Discerning the Truth

Ronald Rolheiser
Reproduced with Permission

Many of us today tend to be intimidated by any kind of knowledge that makes scientific claims. Who dares argue with science? Dares argue with the experts? Very few, and those who do are easily dismissed as backward or ignorant

And so inside of our lives, objectified expertise generally trumps moral insight or, worse still, is simplistically identified with it. Truth is truth, science has the truth, and science trumps our moral concerns (which can be made to appear parochial and fear-based in the face of scientific claims). Thus the idea is prevalent that we should listen to the scientific experts when it comes to discerning the truth.

But is it really that simple? And who really are the experts? What makes someone an expert? A post-graduate degree? Being a mother who’s raising her family well? Being a respected researcher? Living a good life? Being steady and faithful? There are various kinds of experts.

Moreover there is also the issue of personal integrity and how this relates to “expertise”. What’s to be said for the truth of someone who produces scientific insight but who leads an unhealthy life? Does man or a woman’s personal life affect his or her research and professional expertise?

Many great thinkers - philosophers, theologians, and even scientists - would say that it does. Truth can never be divorced from moral insight since truth and morality are really one at their base. Hence personal integrity or lack of it in any researcher or scholar in some way does color his or her expertise, however imperceptible this might be on the surface. How?

Aristotle, for example, had a concept he called phronesis which taught that it is impossible to separate the teaching of truth from the practice of virtue. For Aristotle, genuine knowledge, the type that ultimately makes you a better human being, could not issue forth from someone whose intellectual theory and personal moral life were radically out of sync.

Albert Einstein, in effect, said that it is impossible to do research that does not include a lot of me-search. Who we are and what perspective we have on reality will always help determine how we see the world and articulate any theory about it. And who we are and our perspective on reality is always partly shaped and deeply colored by our own moral lives. Our moral lives deeply influence our research because they help shape our eyesight.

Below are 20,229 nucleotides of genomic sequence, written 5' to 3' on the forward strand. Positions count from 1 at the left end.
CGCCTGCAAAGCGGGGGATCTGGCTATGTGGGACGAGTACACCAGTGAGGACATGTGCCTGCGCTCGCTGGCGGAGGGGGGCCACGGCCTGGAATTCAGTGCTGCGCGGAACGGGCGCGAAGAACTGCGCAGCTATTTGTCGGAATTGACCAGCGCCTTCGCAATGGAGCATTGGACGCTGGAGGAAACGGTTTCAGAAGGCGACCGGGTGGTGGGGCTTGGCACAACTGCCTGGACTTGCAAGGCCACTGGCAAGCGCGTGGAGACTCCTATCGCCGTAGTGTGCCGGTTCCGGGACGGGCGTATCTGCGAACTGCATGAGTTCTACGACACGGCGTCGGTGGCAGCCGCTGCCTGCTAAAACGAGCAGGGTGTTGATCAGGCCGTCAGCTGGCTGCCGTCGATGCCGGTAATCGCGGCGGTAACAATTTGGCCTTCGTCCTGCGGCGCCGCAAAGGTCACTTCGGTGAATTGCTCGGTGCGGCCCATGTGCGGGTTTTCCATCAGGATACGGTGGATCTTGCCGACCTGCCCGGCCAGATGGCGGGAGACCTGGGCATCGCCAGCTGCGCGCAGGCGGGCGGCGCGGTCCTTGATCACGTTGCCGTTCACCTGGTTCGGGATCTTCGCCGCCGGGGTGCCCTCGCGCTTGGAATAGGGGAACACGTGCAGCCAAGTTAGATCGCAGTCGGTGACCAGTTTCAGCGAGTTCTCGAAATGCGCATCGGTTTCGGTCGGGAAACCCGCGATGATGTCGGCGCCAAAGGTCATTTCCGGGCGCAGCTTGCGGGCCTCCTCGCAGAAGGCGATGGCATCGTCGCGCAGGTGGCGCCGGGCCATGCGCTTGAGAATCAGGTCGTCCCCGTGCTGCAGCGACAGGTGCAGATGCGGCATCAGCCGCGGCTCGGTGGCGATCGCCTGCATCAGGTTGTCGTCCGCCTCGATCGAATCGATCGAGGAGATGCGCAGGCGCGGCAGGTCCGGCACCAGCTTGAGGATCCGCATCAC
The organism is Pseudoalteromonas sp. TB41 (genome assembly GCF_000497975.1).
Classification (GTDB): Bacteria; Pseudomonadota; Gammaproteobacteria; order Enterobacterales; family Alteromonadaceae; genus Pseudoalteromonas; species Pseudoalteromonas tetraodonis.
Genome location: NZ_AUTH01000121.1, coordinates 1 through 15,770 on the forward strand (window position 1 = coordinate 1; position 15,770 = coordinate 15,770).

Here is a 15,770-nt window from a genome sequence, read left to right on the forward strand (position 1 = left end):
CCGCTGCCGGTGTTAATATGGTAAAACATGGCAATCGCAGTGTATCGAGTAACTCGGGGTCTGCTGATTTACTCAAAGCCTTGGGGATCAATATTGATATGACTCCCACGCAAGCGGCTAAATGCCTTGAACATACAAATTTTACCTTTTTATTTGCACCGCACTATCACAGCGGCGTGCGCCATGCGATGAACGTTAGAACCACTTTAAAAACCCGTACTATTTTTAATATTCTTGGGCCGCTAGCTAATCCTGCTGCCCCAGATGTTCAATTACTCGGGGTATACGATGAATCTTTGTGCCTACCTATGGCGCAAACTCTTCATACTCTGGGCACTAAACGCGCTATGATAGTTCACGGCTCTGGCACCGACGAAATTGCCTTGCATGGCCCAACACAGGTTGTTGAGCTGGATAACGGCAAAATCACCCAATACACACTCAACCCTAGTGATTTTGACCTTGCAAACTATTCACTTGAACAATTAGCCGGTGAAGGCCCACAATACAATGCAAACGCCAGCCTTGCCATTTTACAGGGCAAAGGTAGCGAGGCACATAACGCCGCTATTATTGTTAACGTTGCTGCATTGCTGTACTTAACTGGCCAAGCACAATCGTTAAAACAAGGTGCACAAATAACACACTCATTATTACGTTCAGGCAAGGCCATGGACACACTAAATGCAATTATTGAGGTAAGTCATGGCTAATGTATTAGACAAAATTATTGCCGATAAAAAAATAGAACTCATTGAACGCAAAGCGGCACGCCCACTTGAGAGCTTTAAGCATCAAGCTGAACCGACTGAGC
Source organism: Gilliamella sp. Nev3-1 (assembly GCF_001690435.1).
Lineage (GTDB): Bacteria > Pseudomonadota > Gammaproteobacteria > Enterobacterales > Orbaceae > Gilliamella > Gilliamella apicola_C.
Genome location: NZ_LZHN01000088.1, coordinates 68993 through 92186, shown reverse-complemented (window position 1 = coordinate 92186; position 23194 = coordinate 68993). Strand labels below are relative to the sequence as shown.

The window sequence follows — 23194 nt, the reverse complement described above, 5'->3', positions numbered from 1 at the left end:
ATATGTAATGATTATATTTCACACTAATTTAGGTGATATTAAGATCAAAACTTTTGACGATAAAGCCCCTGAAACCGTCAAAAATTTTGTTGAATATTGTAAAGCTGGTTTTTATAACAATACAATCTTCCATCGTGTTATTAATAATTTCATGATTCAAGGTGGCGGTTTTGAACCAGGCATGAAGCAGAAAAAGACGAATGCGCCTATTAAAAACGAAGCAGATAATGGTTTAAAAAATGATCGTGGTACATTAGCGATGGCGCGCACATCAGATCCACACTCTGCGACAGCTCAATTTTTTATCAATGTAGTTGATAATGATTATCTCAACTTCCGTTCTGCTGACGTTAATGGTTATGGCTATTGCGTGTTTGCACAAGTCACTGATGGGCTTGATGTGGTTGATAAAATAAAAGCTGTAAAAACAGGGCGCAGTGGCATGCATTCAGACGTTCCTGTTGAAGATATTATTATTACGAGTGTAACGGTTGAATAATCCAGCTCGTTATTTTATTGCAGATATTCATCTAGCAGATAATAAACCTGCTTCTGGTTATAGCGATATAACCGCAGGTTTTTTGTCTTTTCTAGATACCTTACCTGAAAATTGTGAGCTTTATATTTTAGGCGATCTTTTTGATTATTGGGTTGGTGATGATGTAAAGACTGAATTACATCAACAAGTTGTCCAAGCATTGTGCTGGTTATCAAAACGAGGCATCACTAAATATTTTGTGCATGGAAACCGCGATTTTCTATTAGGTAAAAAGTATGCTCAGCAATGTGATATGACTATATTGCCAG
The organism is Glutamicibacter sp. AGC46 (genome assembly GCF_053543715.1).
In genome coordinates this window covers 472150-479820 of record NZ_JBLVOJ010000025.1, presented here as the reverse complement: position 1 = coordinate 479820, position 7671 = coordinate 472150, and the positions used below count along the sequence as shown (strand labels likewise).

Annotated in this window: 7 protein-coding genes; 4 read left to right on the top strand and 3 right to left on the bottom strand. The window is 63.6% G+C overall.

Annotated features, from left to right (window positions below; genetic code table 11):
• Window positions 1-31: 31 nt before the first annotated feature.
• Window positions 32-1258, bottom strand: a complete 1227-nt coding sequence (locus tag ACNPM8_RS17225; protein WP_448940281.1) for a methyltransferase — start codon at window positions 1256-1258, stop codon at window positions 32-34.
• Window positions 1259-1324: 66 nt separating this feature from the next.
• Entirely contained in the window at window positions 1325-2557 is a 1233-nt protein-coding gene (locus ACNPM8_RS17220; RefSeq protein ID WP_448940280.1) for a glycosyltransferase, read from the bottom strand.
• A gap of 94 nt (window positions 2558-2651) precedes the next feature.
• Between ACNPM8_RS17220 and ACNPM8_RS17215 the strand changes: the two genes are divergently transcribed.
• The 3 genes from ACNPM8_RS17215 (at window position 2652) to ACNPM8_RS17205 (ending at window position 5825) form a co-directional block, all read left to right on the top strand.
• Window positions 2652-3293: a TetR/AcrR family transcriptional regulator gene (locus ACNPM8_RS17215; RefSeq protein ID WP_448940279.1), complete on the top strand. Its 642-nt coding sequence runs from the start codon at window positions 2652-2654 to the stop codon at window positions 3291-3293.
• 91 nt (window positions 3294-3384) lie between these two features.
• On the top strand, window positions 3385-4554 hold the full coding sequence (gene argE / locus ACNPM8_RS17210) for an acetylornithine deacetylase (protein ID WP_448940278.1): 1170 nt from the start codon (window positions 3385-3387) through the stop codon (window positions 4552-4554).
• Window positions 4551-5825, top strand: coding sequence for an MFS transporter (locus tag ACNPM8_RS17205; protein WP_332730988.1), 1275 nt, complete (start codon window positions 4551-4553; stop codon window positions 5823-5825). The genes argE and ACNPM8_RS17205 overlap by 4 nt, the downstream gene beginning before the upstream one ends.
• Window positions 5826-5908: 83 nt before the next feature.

The medieval mystic, Hugo of St. Victor, had an axiom for this: Love is the eye! For him, our eyesight is largely shaped by either the love or bitterness that is inside of us at any moment. When I look at the world with love, I see it one way; when I look at the world with bitterness, I see it another way. That’s also true for every researcher. Granted mathematics is beyond emotion, but the realities to which we apply it aren’t.

Finally, and not least, Jesus teaches that we see the world accurately only to the extent that we are pure of heart. When he said this he wasn’t just talking about having purity of heart in order to see straight religiously, he was affirming that purity of heart is a pre-condition in order to see straight in every way, religiously, morally, practically, and scientifically.

What we see through a microscope is partly colored by how we are feeling about life in general and how we are feeling about life in general is deeply colored by how we are living morally.

And so what’s the lesson?

The lesson here is not the one that you sometimes hear in circles of fundamentalist religion, namely, that we should stop listening to scientists, academics, and technological experts and should try to dispute their insights by using scripture. Our task is not to become defensive about the findings of the various professional academies, to stop studying.

Rather these are the lessons:

First, honor the findings of genuine science and research even if you aren’t always enthralled about their source. All truth has one author, God. Thus God is the source of the bible and God is also the source of science and its findings. Accept truth in all its guises, but be less intimidated by the teachings of those experts who claim scientific objectivity without acknowledging their own limits, their own hidden judgments, and their own biases, particularly when their truth touches questions of health, meaning, morality, and happiness. A good researcher admits elements of me-search, is humble about the truth.

Next, recognize that expertise is a wide charism that issues forth from many circles. There are experts in science, but there are also experts in goodness, in love, in friendship, in kindness, in fidelity, in hope, in peace-making, in courage, in prayer, in honesty, in chastity, in aesthetics, in practical sanity, and in humor.

When you are looking for stars by which to guide your life scan the heavens widely. Don’t lock-in on one narrow corner. There are many stars, each with its own particular expertise in giving off light.

Ron Rolheiser

Pittsburgh, Pa.

June 13, 2010.